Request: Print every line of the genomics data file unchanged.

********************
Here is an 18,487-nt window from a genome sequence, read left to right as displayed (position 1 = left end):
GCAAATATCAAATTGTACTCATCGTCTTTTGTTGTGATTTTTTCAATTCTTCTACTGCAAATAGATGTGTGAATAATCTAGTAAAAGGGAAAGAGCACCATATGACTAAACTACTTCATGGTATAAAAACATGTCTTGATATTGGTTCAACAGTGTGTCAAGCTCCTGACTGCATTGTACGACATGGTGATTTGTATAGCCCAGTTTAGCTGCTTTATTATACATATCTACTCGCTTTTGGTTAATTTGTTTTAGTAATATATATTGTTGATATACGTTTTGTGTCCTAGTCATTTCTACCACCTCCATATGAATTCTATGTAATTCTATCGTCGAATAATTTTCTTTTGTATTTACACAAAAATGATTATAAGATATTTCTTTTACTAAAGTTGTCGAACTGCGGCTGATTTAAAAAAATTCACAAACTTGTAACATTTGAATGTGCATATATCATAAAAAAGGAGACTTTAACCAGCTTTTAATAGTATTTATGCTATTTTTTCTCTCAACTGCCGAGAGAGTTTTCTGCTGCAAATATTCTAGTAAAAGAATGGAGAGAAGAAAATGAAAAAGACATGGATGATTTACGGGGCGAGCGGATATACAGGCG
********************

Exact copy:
Here is an 18,487-nt window from a genome sequence, read left to right as displayed (position 1 = left end):
GCAAATATCAAATTGTACTCATCGTCTTTTGTTGTGATTTTTTCAATTCTTCTACTGCAAATAGATGTGTGAATAATCTAGTAAAAGGGAAAGAGCACCATATGACTAAACTACTTCATGGTATAAAAACATGTCTTGATATTGGTTCAACAGTGTGTCAAGCTCCTGACTGCATTGTACGACATGGTGATTTGTATAGCCCAGTTTAGCTGCTTTATTATACATATCTACTCGCTTTTGGTTAATTTGTTTTAGTAATATATATTGTTGATATACGTTTTGTGTCCTAGTCATTTCTACCACCTCCATATGAATTCTATGTAATTCTATCGTCGAATAATTTTCTTTTGTATTTACACAAAAATGATTATAAGATATTTCTTTTACTAAAGTTGTCGAACTGCGGCTGATTTAAAAAAATTCACAAACTTGTAACATTTGAATGTGCATATATCATAAAAAAGGAGACTTTAACCAGCTTTTAATAGTATTTATGCTATTTTTTCTCTCAACTGCCGAGAGAGTTTTCTGCTGCAAATATTCTAGTAAAAGAATGGAGAGAAGAAAATGAAAAAGACATGGATGATTTACGGGGCGAGCGGATATACAGGCG